Spreading the word of suffrage, with just a one-cent stamp
Brighton resident Carol N. Crossed's new coffee-table book "Vintage Tweets" displays postcards from the women's suffrage movement — for and against
People these days tend to think of postcards, if they think of them at all, mostly as “wish-you-were-here” vacation souvenirs, largely eclipsed in the era of electronic communication and social media.
But go back in time, into the late 19th and early 20th century, and the postcard enjoyed a much larger prominence and relevance, serving as a nimble, inexpensive avenue for communication, art appreciation and the sharing of information, ideals — and propaganda. In that sense, they could be considered analogous to today’s social media, the Instagram or Twitter of 1900.
That parallel isn’t lost on Carol N. Crossed of Brighton, who compiled her massive collection of postcards from the suffrage movement into a new, coffee-table style art book, released in conjunction with the opening of the National Woman Suffrage Centennial at a book signing in Seneca Falls — and published in time for the Aug. 18 centennial of the 19th Amendment to the Constitution in 1920 that assured women nationwide the right to vote. The title? “Vintage Tweets: Suffrage Era Postcards.”
The book, which is available at the Memorial Art Gallery in Rochester — includes postcards with a wide variety of themes, styles, subject matter and points of view, both from those in favor of and opposed — sometimes violently so — to women’s suffrage. They range in style from ornate to crude, in approach from earnest to satirical; and include everything from dignified portraits of such pivotal figures in the movement as Susan B. Anthony and English suffrage advocate Sylvia Parkhurst to opponents’ whimsical illustrations depicting dominated husbands overwhelmed by domestic duties.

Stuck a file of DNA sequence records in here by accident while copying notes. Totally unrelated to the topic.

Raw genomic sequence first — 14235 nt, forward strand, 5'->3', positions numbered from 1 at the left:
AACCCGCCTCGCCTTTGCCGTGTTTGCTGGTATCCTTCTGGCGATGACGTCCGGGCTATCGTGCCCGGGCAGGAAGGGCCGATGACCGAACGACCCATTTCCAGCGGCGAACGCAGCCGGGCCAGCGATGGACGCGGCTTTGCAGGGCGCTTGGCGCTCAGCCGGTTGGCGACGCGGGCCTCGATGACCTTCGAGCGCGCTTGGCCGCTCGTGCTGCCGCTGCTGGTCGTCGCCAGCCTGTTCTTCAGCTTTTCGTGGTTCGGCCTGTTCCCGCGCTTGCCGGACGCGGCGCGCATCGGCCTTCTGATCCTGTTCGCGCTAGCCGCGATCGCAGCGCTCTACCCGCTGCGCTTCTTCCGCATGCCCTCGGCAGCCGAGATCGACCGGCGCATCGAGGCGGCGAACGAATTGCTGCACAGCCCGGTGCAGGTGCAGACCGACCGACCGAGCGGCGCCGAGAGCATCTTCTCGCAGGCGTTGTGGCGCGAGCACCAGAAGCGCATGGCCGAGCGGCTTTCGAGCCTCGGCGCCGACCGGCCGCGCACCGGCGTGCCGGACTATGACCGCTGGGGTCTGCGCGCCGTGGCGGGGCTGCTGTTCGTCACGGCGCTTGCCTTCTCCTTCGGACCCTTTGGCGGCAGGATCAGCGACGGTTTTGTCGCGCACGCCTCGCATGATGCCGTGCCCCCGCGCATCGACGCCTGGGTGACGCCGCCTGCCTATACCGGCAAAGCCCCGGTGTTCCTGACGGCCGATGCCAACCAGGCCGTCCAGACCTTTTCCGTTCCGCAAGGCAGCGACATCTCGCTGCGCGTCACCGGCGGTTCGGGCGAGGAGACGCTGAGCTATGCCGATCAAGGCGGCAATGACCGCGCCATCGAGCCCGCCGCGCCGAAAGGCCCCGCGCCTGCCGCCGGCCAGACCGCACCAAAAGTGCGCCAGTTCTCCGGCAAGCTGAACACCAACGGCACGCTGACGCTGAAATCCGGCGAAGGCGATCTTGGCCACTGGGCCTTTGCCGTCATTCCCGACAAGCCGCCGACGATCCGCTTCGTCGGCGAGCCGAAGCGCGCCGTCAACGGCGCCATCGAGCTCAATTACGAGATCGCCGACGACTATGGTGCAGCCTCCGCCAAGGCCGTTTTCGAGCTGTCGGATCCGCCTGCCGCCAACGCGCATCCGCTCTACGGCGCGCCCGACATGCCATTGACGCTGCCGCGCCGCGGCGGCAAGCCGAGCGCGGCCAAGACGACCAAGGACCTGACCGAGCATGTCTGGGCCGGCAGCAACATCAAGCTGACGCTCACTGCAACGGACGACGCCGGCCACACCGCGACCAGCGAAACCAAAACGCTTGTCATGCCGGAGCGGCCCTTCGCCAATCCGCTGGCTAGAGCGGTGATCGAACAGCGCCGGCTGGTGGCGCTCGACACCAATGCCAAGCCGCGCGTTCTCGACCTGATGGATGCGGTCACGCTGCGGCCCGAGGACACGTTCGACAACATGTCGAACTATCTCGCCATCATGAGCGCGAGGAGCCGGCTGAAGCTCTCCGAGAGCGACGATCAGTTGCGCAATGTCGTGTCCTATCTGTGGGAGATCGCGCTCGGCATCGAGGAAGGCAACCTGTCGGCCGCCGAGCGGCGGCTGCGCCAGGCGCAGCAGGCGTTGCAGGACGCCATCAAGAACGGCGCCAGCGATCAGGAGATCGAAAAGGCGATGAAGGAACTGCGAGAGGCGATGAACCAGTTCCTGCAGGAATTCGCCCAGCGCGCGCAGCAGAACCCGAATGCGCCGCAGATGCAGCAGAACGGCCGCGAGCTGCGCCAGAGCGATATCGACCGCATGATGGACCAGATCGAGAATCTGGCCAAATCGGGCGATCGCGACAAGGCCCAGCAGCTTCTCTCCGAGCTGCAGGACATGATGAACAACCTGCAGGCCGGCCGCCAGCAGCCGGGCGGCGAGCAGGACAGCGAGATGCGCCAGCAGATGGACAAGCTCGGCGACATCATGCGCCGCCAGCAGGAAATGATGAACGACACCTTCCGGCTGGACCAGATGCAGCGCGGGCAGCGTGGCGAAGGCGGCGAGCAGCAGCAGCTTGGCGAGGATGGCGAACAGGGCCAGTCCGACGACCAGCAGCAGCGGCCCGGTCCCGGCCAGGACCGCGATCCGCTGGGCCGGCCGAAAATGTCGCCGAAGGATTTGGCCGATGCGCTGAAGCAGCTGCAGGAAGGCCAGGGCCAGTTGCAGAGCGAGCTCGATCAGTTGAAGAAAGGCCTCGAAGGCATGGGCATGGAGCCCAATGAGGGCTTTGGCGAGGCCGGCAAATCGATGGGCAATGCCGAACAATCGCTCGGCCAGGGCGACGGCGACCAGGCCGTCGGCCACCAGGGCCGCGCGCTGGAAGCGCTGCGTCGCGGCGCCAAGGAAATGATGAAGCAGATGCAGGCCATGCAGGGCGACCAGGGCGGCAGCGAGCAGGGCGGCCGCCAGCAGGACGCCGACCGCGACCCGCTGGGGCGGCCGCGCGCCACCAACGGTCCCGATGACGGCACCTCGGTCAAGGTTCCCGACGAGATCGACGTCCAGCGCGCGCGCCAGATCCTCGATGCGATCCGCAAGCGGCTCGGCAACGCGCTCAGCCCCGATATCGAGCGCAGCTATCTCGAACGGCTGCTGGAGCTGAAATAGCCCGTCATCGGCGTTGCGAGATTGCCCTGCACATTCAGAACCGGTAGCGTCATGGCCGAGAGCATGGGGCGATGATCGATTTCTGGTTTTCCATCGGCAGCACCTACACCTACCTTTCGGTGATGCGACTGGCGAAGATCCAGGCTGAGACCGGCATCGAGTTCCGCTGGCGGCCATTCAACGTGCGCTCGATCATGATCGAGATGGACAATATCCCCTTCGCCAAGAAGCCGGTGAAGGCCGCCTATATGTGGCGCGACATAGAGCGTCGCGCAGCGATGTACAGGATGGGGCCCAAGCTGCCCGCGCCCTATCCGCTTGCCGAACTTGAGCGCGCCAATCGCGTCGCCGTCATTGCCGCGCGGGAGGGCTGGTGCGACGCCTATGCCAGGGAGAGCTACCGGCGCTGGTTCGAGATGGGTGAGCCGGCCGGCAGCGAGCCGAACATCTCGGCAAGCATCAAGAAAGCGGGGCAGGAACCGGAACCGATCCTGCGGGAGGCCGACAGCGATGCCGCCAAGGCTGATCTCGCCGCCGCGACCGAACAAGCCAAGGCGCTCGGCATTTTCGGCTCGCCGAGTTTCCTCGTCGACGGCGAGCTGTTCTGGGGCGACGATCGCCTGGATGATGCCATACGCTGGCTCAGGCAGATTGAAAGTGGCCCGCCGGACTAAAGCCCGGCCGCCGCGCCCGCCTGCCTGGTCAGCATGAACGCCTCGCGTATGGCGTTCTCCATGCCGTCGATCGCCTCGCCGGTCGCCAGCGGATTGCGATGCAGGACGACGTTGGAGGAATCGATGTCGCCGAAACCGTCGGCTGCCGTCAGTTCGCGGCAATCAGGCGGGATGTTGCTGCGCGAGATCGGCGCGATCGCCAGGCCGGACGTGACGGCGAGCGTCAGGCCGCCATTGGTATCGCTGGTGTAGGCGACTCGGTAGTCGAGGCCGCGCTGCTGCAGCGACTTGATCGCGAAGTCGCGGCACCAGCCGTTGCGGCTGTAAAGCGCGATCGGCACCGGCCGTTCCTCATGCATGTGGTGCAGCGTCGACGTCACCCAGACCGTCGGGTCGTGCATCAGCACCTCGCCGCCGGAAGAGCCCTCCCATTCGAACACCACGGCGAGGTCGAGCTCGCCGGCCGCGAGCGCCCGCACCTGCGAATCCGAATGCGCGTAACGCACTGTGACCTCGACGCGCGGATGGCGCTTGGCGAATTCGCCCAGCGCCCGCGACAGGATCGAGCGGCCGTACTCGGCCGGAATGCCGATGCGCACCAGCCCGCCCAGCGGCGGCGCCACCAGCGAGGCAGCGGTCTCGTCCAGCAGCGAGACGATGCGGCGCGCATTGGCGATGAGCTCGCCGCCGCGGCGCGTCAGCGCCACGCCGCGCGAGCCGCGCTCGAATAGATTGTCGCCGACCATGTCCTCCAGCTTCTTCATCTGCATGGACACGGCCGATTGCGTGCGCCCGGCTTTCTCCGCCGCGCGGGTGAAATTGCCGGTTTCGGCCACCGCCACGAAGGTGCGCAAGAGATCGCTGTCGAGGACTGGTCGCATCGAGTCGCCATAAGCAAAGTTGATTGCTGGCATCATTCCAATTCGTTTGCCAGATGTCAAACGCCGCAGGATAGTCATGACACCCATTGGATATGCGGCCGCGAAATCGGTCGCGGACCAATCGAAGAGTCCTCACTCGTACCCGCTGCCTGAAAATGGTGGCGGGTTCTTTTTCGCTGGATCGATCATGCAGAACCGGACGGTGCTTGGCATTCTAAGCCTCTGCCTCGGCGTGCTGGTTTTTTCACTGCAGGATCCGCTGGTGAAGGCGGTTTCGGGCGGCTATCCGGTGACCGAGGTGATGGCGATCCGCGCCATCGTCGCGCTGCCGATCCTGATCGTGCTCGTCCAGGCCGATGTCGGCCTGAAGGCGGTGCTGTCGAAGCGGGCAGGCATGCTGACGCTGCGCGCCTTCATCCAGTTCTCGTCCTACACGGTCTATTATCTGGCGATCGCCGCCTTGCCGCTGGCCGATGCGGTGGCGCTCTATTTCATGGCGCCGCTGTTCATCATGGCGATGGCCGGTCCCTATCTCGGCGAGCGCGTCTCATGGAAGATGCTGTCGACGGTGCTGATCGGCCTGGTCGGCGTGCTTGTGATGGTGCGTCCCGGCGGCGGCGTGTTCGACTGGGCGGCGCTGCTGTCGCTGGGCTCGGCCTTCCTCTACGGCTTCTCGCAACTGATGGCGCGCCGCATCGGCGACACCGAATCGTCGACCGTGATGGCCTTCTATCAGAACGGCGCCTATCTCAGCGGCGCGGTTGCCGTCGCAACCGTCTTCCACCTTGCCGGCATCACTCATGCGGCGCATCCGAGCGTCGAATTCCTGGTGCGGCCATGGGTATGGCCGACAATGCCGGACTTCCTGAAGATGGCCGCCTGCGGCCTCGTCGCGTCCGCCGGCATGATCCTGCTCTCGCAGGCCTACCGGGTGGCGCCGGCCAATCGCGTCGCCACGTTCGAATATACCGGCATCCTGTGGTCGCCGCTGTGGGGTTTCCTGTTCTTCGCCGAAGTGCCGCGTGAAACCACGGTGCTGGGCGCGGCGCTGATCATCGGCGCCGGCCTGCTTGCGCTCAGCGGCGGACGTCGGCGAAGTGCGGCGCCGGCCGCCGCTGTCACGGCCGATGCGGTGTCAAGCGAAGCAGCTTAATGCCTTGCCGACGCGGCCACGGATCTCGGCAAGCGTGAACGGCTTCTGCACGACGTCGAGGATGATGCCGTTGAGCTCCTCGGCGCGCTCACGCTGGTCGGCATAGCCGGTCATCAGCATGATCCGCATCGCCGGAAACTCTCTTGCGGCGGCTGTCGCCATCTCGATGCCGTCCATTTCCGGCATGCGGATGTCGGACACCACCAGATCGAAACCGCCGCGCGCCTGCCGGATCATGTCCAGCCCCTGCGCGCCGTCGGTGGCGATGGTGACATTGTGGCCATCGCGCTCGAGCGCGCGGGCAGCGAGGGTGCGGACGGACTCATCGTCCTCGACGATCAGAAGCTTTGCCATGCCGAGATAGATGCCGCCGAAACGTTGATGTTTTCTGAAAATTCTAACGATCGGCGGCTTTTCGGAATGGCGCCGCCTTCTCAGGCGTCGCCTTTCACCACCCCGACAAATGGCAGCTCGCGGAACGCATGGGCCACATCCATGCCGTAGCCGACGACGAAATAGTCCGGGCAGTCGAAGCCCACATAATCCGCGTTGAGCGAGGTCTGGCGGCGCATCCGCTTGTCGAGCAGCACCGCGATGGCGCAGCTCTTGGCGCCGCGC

There are multiple expressions of a single statement: “Woman — she needs no eulogy; she speaks for herself.” There are selections focusing on issues that went hand in hand with the suffrage movement: abolition, temperance (one striking if macabre image shows a skeleton lifting a glass with the caption “Have a smile with me”) and clothing reform, as women pushed for trousers to become acceptable wear, particularly as the bicycle gave them greater mobility and independence. There are images not only from America, but produced in England, Germany, Italy, Ireland, and more. And there are photographic accounts of major suffragist gatherings, that give a real picture — literally — of the support the movement enjoyed, such as an image from a 1913 suffrage march in Washington.
“They tell the real story,” Crossed said. “No matter what the media would say about how many people were in a parade, now you could show the real images of the movement."